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Tuesday, February 23, 2010

Less Fog in California Could Stress Redwoods

Significantly less fog is drifting in along the Pacific Coast these days, a new study finds. The shift force a decline in redwood trees, which rely on the fog to keep them supplied with water during the arid summer months.

Climate models have predicted that with the warming caused by the buildup of greenhouse gases in Earth's atmosphere, California's coastal fog would increase as a result of changing atmosphere and ocean circulation patterns.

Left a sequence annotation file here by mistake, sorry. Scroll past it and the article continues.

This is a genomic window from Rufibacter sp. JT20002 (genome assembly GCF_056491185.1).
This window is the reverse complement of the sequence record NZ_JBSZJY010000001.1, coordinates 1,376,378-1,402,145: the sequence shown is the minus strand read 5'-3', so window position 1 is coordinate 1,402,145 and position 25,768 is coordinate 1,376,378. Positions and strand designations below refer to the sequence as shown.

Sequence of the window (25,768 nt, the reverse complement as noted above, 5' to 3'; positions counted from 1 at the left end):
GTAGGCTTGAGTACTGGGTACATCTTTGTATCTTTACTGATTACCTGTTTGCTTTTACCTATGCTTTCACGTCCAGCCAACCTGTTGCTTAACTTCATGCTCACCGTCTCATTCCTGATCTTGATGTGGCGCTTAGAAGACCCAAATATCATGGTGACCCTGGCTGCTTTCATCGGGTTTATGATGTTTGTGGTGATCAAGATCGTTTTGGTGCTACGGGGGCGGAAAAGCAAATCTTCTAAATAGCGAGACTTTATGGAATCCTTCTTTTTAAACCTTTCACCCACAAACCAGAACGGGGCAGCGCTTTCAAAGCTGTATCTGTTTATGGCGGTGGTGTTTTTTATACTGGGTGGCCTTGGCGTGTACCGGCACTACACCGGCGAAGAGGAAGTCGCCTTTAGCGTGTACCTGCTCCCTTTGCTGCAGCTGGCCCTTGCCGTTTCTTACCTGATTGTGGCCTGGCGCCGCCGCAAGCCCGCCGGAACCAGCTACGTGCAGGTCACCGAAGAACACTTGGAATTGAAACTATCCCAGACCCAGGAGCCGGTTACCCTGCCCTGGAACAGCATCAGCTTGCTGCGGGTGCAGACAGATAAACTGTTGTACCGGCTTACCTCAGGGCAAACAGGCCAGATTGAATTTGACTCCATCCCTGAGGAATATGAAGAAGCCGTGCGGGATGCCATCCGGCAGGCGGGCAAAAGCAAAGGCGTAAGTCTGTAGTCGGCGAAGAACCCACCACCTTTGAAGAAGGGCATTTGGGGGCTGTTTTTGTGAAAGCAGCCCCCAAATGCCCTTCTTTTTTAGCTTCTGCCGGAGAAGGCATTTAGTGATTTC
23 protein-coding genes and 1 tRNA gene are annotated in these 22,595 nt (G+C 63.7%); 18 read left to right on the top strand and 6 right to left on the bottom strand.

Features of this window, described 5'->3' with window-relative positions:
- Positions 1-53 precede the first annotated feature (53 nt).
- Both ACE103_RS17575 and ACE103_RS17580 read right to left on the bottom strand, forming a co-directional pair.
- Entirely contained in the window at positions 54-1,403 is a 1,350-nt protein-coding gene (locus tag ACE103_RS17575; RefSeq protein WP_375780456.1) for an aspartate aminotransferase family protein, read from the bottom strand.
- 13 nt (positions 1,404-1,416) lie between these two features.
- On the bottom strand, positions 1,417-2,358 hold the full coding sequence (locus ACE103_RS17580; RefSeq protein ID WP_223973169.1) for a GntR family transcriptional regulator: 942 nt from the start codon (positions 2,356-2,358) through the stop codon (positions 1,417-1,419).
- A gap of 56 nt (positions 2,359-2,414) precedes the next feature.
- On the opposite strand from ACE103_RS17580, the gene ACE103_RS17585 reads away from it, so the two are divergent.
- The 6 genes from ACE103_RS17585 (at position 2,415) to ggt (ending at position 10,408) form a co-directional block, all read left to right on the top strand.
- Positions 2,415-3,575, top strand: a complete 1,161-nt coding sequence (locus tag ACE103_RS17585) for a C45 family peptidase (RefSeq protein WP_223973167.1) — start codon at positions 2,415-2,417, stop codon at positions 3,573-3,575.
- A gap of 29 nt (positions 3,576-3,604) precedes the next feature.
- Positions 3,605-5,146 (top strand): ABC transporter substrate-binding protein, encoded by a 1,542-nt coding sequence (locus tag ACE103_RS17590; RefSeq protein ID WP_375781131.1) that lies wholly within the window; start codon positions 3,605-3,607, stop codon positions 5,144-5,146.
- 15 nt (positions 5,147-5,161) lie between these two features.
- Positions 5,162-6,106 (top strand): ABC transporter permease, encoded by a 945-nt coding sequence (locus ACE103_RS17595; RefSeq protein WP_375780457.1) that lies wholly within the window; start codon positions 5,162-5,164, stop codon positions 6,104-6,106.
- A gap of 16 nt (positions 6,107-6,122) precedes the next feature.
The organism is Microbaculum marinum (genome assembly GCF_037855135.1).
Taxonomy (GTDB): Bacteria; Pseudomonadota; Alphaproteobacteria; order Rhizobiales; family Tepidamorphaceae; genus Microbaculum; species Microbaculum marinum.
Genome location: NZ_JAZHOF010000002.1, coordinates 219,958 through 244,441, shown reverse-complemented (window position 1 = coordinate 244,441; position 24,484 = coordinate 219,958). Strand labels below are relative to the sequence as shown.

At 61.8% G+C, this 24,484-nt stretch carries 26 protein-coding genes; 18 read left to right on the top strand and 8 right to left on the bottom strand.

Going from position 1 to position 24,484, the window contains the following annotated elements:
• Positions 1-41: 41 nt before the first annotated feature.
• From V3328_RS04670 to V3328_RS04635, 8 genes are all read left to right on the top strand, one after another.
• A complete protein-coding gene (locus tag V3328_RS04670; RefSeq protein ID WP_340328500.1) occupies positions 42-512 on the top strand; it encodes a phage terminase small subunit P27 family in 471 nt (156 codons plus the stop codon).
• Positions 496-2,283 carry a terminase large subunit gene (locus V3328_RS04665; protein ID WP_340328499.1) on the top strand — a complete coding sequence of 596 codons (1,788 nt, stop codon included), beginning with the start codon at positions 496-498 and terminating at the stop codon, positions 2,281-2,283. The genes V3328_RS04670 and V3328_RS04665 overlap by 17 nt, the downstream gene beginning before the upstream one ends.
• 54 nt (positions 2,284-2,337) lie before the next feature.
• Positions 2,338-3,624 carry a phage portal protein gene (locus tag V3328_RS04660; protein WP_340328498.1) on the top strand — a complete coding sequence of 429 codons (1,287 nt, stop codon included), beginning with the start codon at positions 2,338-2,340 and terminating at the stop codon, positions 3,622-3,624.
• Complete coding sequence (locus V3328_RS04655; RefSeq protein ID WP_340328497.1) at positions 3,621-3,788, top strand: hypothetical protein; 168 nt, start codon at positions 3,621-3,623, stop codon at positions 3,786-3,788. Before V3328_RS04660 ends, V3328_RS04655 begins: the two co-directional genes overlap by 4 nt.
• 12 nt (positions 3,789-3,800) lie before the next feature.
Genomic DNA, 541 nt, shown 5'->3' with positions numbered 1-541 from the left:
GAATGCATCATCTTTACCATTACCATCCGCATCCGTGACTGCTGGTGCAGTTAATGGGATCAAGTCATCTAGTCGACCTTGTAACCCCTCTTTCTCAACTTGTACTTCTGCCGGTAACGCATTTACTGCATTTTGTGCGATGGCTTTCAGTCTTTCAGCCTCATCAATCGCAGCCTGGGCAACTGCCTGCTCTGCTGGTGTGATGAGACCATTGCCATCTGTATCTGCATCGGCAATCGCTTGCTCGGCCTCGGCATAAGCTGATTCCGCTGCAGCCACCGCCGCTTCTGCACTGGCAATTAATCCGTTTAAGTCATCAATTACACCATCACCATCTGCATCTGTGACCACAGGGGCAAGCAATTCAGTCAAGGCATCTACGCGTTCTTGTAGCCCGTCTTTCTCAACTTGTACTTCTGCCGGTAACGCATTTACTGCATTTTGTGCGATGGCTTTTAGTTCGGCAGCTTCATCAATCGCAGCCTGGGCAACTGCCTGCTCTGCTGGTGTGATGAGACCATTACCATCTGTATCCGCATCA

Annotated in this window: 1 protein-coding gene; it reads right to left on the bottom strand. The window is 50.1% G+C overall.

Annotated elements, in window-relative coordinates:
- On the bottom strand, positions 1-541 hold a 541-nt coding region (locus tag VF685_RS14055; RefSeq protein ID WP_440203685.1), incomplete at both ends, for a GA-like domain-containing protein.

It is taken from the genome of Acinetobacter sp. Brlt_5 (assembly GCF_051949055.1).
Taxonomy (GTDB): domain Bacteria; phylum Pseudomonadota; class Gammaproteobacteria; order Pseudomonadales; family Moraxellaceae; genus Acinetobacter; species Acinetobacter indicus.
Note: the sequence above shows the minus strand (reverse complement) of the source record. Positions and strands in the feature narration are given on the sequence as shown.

But weather records that just recently became available have shown the opposite trend of a significant decrease in fog over the past 100 years.

"Since 1901, the average number of hours of fog along the coast in summer has dropped from 56 percent to 42 percent, which is a loss of about three hours per day," said study leader James A. Johnstone, who conducted the research while working on his Ph.D. at the University of California, Berkeley, and is now at the University of Washington in Seattle.

Warmer, too

And the decline in fog isn't the only change to affect the coastal area where redwoods reside.

Rest of article

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